- Hua Y, Bliss DW, Gazor S, Rong Y, Sung Y (2012) Guest editorial theories and methods for advanced wireless relays; issue i. IEEE J Sel Areas Commun 30(8):1297–1303. https://doi.org/10.1109/JSAC.2012.120901 CrossRefGoogle Scholar
- Hua Y, Bliss DW, Gazor S, Rong Y, Sung Y (2013) Guest editorial: Theories and methods for advanced wireless relays; issue ii. IEEE J Sel Areas Commun 31(8):1361–1367. https://doi.org/10.1109/JSAC.2013.130801 CrossRefGoogle Scholar
- Kang JM, Kim IM, Kim HM (2017) Optimal training design for MIMO-OFDM two-way relay networks. IEEE Trans Commun 65(9):3675–3690CrossRefGoogle Scholar
- Kong T, Hua Y (2011) Optimal design of source and relay pilots for MIMO relay channel estimation. IEEE Trans Signal Process 59(9):4438–4446MathSciNetCrossRefGoogle Scholar
- Ma Y, Liu A, Hua Y (2014) A dual-phase power allocation scheme for multicarrier relay system with direct link. IEEE Trans Signal Process 62(1):5–16MathSciNetCrossRefGoogle Scholar
- Nosratinia A, Hunter TE, Hedayat A (2004) Cooperative communication in wireless networks. IEEE Commun Mag 42(10):74–80CrossRefGoogle Scholar
- Rong Y, Hua Y (2009) Optimality of diagonalization of multi-hop MIMO relays. IEEE Trans Wirel Commun 8(12):6068–6077CrossRefGoogle Scholar
- Rong Y, Tang X, Hua Y (2009) A unified framework for optimizing linear nonregenerative multicarrier MIMO relay communication systems. IEEE Trans Signal Process 57(12):4837–4851MathSciNetCrossRefGoogle Scholar
- Rong Y, Khandaker MR, Xiang Y (2012) Channel estimation of dual-hop MIMO relay system via parallel factor analysis. IEEE Trans Wirel Commun 11(6):2224–2233CrossRefGoogle Scholar
- Sheng Z, Leung KK, Ding Z (2011) Cooperative wireless networks: from radio to network protocol designs. IEEE Commun Mag 49(5):64–69CrossRefGoogle Scholar
- Soldani D, Dixit S (2008) Wireless relays for broadband access [radio communications series]. IEEE Commun Mag 46(3):58–66CrossRefGoogle Scholar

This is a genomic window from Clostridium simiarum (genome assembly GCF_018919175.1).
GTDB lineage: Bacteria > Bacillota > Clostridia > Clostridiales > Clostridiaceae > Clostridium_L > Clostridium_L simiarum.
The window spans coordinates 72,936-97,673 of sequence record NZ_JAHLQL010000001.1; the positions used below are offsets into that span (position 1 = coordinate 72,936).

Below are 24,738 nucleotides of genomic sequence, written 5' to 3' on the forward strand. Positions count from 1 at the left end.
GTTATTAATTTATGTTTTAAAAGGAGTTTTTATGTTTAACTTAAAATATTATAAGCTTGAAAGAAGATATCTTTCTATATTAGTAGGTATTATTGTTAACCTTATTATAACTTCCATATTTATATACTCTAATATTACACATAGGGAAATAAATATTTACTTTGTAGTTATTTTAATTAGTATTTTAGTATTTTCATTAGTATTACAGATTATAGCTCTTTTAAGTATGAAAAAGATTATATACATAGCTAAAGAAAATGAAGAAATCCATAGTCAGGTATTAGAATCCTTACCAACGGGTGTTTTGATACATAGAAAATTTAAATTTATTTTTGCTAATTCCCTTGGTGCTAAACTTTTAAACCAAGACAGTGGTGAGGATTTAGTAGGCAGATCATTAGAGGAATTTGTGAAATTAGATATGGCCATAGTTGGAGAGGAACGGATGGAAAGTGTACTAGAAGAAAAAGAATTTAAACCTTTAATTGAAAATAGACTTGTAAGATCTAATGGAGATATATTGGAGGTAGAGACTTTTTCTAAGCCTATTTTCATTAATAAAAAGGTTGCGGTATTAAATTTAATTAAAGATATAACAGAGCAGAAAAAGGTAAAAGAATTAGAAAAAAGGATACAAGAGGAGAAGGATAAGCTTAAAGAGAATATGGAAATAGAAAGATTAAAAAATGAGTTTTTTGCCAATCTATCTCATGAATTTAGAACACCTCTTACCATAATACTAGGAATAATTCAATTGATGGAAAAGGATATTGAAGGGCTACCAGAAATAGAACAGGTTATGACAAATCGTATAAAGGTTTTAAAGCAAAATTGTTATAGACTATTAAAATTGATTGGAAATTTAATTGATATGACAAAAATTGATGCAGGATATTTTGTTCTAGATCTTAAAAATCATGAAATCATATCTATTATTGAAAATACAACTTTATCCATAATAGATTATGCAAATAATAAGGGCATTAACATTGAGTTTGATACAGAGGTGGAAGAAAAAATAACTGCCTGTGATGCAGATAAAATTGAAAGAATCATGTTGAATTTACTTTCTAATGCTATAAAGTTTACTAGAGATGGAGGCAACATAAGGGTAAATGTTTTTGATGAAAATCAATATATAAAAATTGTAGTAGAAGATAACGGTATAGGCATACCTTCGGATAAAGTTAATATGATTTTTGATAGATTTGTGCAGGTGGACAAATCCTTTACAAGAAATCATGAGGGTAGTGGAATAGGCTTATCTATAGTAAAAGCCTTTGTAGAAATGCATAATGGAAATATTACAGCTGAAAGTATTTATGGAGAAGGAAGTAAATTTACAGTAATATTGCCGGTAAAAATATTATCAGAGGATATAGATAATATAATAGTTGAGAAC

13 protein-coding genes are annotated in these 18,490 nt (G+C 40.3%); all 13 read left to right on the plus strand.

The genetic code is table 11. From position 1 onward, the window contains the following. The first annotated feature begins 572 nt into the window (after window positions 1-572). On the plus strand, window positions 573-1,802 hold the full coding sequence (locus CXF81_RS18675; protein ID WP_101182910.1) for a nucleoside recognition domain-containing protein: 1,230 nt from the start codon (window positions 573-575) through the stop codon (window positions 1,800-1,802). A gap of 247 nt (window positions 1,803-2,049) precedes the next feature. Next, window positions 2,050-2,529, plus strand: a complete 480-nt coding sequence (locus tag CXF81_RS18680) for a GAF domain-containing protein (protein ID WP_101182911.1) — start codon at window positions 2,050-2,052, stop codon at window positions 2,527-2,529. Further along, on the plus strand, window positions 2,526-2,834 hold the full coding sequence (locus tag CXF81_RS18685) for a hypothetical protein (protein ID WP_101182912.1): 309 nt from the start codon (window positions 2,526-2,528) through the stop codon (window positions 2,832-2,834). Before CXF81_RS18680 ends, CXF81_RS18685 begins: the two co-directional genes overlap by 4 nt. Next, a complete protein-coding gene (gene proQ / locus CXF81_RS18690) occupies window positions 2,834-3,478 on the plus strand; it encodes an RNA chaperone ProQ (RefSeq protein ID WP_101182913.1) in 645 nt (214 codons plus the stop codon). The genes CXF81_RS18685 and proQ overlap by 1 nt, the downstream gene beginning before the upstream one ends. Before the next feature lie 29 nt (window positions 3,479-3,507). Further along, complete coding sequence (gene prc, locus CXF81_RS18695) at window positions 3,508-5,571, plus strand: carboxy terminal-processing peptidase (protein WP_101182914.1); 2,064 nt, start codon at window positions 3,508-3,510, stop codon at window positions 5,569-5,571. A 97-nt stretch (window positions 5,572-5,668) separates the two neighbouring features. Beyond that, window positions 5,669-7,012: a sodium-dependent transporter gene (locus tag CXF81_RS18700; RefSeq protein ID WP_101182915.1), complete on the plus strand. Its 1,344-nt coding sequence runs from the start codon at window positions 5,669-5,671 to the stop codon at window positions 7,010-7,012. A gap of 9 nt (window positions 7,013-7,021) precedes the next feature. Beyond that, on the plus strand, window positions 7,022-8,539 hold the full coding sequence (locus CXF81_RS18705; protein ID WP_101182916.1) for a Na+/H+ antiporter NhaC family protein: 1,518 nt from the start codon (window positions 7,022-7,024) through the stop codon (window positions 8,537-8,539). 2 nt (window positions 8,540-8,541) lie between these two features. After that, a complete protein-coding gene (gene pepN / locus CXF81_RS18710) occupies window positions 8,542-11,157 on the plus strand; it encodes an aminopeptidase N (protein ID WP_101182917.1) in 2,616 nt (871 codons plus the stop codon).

- Wang R, Tao M (2012) Joint source and relay precoding designs for MIMO two-way relaying based on MSE criterion. IEEE Trans Signal Process 60(3):1352–1365MathSciNetCrossRefGoogle Scholar
- Wang R, Tao M, Mehrpouyan H, Hua Y (2015) Channel estimation and optimal training design for correlated MIMO two-way relay systems in colored environment. IEEE Trans Wirel Commun 14(5):2684–2699CrossRefGoogle Scholar
- Wang R, Mehrpouyan H, Tao M, Hua Y (2016) Channel estimation, carrier recovery, and data detection in the presence of phase noise in OFDM relay systems. IEEE Trans Wirel Commun 15(2):1186–1205CrossRefGoogle Scholar
- Xie X, Peng M, Zhao B, Wang W, Hua Y (2014) Maximum a posteriori based channel estimation strategy for two-way relaying channels. IEEE Trans Wirel Commun 13(1):450–463CrossRefGoogle Scholar
- Xu S, Hua Y (2011) Optimal design of spatial source-and-relay matrices for a non-regenerative two-way MIMO relay system. IEEE Trans Wirel Commun 10(5):1645–1655MathSciNetCrossRefGoogle Scholar
- Yu Y, Hua Y (2010) Power allocation for a MIMO relay system with multiple-antenna users. IEEE Trans Signal Process 58(5):2823–2835MathSciNetCrossRefGoogle Scholar